Wednesday, July 2, 2014

Summer Run Musings

One thing that I've learned about myself over the years is that my body really doesn't tolerate extreme anything particularly well. Heat, cold, elevation...I probably have a story where I've either wound up in an ER or should have.

So after running the Broad Street Run, I chased winter in Colorado and experienced altitude sickness for the second time in the last decade. In my defense, I was completely fine at 9,000', and arguably I would have remained upright if all I was doing was just sitting around on my rear at 11,000' rather than attempting to follow way stronger skiers around A-basin 15 hours after landing in Denver.

Chasing winter
Chasing winter....in May!
After catching powder over the weekend (I was fine after some shoe shopping in Silverthorne) and a little more travel, I settled back in to DC last month a complete respiratory mess. The weather was unexpectedly mild and fantastic for running, except I couldn't get my act together to cobble together any good runs. Then it got steamier and toastier here in the swamp, and because I took the bulk of last summer off from running, I forgot how to set myself up for successful summer training. 

Finally, I remembered: get out there before the sun gets too high because I am way better at dealing with mugginess than heat. Or, run a north/south route so that the buildings block the sun. Also, I'm giving my wrist a break from carrying around a Garmin or any timing device for that matter. None of my routes are new. I know their distances, and all I'm aiming for right now is an aerobic base. 

Not all my runs since this epiphany have been great, either, but I'm not as stressed out about something that's supposed to be fun. My road trip wing woman and I are registered for my second half marathon — the Urban Bourbon in Louisville, Kentucky — this fall. I want to run a half in under 2 hours at some point, but my strategy for now is to see where this summer base building thing takes me and go from there. 

We're really running for the bourbon at the finish line, anyway. 

Tuesday, May 6, 2014

On Being Game Fit and Other Musings

After a whirlwind 24-hours in Philly, I came back with a ten-mile jaunt down Broad Street and a couple of beers and some mussels under my belt.
Last week, I ran exactly 1.25 miles after realizing that I was probably overtrained (thank you, Jonathan, for that insight). And after that short run, my calves were unexpectedly sore. I'm the first person to tell friends to trust their training going into a race. But this time, in building fitness and distance, I had essentially mis-trained, and I had no idea whether a one-week layoff would be enough. I did not trust my training.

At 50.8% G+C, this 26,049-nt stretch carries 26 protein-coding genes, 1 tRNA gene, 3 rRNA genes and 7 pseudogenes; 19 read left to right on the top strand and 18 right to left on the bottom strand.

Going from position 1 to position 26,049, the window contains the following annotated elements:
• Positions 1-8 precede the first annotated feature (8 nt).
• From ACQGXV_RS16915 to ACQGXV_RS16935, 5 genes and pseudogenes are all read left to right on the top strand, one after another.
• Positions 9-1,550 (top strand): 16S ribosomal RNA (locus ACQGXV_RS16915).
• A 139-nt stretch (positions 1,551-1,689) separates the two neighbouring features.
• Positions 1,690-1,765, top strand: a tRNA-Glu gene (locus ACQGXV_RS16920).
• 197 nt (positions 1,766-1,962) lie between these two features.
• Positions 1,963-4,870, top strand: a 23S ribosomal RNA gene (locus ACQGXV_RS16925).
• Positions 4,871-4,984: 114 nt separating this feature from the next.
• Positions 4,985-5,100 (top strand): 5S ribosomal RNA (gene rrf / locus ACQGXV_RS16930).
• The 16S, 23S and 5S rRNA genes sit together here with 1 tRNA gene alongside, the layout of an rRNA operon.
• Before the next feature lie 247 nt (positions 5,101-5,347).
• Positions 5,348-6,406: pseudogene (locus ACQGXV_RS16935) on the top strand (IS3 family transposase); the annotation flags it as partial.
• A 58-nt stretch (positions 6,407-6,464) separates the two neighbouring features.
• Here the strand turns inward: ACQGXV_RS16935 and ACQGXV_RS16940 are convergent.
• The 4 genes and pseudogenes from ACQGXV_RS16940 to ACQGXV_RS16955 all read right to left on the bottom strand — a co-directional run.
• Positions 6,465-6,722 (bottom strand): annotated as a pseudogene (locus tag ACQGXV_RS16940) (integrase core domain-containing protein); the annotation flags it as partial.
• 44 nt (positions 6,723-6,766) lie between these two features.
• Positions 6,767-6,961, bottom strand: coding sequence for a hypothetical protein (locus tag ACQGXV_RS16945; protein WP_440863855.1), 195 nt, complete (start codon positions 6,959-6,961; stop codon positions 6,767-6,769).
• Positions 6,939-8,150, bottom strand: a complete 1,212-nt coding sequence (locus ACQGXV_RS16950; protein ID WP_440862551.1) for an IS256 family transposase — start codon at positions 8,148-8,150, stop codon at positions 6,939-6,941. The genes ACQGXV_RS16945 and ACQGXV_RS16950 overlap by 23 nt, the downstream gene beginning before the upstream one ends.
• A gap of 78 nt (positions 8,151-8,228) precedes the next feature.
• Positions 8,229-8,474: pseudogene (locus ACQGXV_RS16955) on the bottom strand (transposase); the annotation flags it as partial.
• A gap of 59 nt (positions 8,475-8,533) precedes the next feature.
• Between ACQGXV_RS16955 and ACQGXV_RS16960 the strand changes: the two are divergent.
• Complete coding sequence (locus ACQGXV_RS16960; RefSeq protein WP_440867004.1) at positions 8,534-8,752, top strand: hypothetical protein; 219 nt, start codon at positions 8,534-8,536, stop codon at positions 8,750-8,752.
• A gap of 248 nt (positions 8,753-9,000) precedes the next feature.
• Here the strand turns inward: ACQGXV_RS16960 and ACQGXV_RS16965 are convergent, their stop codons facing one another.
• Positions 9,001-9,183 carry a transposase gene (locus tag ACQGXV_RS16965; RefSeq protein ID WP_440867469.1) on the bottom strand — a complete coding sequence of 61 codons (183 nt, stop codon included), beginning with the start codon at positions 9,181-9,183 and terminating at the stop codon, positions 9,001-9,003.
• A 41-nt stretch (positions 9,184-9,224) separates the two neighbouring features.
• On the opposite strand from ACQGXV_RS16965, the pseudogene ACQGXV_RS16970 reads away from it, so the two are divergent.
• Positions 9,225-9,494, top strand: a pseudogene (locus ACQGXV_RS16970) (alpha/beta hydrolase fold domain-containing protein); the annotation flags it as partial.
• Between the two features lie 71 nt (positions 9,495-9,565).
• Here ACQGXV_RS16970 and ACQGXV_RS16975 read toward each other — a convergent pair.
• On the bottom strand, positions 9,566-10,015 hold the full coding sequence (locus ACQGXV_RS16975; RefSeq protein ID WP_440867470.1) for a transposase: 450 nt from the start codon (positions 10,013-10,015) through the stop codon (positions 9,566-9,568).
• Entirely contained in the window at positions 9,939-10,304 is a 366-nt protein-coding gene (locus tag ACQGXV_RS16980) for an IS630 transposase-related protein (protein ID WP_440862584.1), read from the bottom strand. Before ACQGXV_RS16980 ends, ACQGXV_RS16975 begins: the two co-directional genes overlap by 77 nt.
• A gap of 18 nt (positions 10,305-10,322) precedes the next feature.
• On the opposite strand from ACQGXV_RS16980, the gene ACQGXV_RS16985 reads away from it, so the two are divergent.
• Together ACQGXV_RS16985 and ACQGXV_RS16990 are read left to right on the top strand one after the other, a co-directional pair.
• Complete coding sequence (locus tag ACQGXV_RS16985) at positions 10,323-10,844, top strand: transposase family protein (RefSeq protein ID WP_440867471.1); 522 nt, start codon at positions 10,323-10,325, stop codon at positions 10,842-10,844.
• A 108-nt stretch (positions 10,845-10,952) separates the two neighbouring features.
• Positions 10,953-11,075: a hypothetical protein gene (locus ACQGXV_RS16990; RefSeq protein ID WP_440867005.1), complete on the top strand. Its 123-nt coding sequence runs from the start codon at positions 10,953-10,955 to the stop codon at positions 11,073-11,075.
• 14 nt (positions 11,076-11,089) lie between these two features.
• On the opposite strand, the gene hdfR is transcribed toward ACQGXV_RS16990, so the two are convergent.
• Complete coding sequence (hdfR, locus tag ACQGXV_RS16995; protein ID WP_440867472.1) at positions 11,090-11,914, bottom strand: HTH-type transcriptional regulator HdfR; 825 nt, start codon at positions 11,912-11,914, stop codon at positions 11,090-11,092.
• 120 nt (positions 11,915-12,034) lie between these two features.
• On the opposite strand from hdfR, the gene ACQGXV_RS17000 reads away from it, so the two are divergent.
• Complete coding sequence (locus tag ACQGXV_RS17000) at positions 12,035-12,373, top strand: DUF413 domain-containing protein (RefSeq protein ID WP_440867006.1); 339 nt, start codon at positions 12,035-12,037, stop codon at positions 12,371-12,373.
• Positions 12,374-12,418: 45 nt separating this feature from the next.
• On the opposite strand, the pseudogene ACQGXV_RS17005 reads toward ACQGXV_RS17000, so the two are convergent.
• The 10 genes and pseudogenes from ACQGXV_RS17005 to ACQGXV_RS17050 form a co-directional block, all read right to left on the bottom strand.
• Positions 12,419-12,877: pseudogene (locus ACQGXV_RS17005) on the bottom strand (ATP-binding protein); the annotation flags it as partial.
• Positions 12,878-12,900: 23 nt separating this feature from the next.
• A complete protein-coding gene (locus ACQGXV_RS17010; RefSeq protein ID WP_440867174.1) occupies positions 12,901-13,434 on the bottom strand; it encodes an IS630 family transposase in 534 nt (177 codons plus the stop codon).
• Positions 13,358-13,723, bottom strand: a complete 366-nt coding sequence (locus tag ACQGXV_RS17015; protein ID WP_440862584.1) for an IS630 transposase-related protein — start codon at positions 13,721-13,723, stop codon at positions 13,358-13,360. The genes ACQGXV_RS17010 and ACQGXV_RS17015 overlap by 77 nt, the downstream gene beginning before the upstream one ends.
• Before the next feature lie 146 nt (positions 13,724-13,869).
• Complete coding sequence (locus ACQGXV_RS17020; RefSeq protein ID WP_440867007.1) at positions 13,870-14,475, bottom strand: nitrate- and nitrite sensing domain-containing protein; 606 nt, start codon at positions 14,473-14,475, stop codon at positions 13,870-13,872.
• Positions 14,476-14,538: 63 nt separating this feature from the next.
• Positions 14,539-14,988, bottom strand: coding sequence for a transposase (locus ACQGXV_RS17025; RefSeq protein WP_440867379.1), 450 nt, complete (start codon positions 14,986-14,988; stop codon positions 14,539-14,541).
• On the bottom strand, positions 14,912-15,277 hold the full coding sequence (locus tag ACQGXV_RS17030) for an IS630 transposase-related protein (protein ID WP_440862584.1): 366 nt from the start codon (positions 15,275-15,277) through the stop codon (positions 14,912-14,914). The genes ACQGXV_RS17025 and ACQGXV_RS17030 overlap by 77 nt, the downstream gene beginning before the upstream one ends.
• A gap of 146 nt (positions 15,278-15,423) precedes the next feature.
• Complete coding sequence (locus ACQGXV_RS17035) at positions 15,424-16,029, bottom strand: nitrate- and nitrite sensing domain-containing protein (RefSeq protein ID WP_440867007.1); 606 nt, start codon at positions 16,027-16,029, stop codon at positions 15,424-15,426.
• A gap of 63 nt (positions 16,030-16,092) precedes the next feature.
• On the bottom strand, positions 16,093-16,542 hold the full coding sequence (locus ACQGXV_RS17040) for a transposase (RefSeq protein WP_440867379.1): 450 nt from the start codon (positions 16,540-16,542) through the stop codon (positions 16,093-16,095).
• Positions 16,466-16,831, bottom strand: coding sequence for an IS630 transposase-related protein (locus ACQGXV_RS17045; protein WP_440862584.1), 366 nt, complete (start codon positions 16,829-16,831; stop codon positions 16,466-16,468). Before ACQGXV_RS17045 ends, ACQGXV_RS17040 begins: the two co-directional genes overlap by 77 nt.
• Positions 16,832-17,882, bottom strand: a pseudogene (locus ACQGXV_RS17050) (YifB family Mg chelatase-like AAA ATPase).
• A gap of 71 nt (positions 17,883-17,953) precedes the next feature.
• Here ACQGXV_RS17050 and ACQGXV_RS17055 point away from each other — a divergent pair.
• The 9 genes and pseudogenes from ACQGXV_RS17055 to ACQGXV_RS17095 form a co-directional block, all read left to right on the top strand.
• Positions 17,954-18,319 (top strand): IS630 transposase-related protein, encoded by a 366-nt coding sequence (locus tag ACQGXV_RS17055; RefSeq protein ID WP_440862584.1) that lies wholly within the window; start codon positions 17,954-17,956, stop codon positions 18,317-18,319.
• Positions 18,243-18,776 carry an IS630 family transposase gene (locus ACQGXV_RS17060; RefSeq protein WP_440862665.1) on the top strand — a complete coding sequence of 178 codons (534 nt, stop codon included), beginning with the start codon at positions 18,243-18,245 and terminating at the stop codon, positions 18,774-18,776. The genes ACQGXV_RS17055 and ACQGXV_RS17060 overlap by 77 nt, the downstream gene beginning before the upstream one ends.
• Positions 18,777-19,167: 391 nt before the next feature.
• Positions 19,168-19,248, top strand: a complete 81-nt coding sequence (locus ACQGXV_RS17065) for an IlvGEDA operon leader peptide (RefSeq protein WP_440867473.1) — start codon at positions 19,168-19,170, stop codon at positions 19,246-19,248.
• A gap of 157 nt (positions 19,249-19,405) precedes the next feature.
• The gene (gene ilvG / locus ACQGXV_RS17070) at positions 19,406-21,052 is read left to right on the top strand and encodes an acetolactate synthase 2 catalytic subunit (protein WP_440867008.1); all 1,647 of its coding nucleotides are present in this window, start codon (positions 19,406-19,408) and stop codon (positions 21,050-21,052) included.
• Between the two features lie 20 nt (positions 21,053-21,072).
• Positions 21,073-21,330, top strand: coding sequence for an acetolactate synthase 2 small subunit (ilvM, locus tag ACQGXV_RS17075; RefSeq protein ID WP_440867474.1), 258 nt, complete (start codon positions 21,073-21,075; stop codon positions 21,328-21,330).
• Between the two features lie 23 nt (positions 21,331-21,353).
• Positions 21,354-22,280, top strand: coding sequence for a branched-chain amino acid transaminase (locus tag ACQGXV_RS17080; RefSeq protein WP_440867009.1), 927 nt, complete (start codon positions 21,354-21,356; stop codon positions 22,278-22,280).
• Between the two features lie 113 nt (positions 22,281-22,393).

So, much to my surprise and delight on Sunday, I turned in a game fit time under the 1:40 mark! And until the last mile – and who really feels good in that mile – the run felt pretty good. I credit much of my result on the net downhill course and deciding very early in the race to focus on staying on a painted line on a (mostly) straight roadway/course.

I'm pleased with my time given my current condition and the level of training I (over)did. Other positives: racers received free rides on the subway, the entry fee was a mere $43, there were water stations at practically every mile for those who like to have stomachs that slosh, and the mobile app was pretty effective.

But, the test of whether a race has grown too big for its britches is if the average-paced runner feels she has had a good experience. If logistics and planning go sideways – say, not so hypothetically, runners need to stop running before the finish timing mat because the crowd of runners who finished seconds earlier are still on the mats due to overall crowding in the chute – the middle to back of the pack is where that impact is felt.

So, as a middle of the pack runner, I'm not rushing to enter next year's lottery. The race has reached its resources' carrying capacity, and unless Broad Street has an emotional connection for the runner, there are other smaller races out there.

Like in the fall. When I'm better trained. 

Tuesday, April 29, 2014

On (Over)Training

The Broad Street Run is this Sunday! And I may be overtrained! But, it's an improvement from lacking confidence, which is how I felt before the brain trust that I consulted reframed my ailments determined that I was overtrained.

And coincidentally, the local forecast spewed out this:

Just so we're clear, I'm potentially "overtrained" for someone who's doing essentially the couch to 10-miler. I don't really run in the winter, nor do I train for spring races longer than 10K.

I realized two Sundays ago that I managed to write in my calendar some random training plan that had me logging 2 to 4 extra miles per week for the last month than I intended. And not surprisingly (in retrospect), for the last month, I have been complaining to a lucky group of people about how recovery is taking longer than it did 10 years ago. My legs started feeling tired at mile 4 of my runs and crushed by mile 6. Walking up the three flights to my office left me winded. Holding a Warrior 2 in yoga left my quads quivering.